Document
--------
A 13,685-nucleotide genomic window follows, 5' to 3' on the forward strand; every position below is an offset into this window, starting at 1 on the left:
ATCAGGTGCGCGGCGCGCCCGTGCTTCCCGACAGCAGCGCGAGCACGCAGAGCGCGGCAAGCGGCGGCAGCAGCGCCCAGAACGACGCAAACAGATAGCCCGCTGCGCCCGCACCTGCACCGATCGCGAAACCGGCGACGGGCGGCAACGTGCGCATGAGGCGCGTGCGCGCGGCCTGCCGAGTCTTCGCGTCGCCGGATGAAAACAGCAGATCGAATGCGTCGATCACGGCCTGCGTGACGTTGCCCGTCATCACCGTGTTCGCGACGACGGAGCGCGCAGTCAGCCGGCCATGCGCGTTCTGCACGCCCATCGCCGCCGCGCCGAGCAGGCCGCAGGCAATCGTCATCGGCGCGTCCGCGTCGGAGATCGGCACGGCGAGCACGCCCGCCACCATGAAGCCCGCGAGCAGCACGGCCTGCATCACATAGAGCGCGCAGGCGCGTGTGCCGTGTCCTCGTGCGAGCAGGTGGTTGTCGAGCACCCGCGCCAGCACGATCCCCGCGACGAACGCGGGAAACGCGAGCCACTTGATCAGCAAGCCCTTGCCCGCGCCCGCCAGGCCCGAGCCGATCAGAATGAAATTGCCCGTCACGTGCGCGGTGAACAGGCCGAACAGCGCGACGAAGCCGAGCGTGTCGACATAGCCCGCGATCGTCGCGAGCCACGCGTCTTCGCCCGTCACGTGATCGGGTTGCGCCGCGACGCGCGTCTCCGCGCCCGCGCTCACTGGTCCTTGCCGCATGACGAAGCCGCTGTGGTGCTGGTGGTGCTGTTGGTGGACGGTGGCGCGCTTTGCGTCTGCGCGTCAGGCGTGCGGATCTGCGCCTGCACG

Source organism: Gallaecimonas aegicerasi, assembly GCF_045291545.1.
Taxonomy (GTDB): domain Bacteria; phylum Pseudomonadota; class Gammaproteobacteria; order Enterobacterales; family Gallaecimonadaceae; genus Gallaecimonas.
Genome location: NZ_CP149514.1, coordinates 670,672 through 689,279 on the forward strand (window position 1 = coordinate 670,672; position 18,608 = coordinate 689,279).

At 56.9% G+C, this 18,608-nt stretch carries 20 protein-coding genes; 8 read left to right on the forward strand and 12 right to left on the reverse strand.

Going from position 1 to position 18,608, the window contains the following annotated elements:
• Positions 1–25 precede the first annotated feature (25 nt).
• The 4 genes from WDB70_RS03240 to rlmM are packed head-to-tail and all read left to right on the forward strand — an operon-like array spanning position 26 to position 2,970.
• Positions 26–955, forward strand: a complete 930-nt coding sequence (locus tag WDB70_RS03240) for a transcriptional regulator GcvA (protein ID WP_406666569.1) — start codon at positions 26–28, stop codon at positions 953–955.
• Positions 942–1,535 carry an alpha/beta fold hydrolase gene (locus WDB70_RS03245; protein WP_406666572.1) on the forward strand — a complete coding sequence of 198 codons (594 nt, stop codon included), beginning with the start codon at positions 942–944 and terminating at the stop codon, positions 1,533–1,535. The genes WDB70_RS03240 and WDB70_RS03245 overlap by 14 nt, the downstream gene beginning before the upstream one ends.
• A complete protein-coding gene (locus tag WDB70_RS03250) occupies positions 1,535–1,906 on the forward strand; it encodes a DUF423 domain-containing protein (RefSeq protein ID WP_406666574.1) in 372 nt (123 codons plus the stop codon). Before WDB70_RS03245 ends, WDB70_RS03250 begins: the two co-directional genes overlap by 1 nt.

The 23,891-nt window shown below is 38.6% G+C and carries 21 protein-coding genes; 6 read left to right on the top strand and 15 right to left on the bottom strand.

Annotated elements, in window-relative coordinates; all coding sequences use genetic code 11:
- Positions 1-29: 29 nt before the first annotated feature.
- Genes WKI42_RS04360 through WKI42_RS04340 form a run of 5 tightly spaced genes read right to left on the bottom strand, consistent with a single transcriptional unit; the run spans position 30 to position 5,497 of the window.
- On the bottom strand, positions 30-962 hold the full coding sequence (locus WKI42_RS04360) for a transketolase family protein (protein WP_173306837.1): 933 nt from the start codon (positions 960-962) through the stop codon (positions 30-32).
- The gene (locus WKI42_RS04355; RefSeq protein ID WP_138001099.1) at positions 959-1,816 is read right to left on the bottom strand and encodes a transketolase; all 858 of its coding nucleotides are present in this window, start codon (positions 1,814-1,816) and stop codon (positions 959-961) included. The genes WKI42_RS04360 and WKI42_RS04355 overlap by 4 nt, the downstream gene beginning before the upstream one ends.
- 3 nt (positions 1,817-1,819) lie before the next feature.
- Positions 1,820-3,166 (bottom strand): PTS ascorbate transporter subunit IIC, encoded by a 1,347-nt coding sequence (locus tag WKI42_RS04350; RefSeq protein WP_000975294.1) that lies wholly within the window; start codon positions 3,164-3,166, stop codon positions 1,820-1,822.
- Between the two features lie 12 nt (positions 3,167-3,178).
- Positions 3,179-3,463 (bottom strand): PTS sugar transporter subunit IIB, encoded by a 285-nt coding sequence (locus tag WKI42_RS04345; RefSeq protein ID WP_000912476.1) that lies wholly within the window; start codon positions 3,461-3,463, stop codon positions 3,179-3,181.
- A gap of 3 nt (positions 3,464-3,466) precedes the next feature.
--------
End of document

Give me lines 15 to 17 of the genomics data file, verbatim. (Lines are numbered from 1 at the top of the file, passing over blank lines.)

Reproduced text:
- Positions 1-29: 29 nt before the first annotated feature.
- Genes WKI42_RS04360 through WKI42_RS04340 form a run of 5 tightly spaced genes read right to left on the bottom strand, consistent with a single transcriptional unit; the run spans position 30 to position 5,497 of the window.
- On the bottom strand, positions 30-962 hold the full coding sequence (locus WKI42_RS04360) for a transketolase family protein (protein WP_173306837.1): 933 nt from the start codon (positions 960-962) through the stop codon (positions 30-32).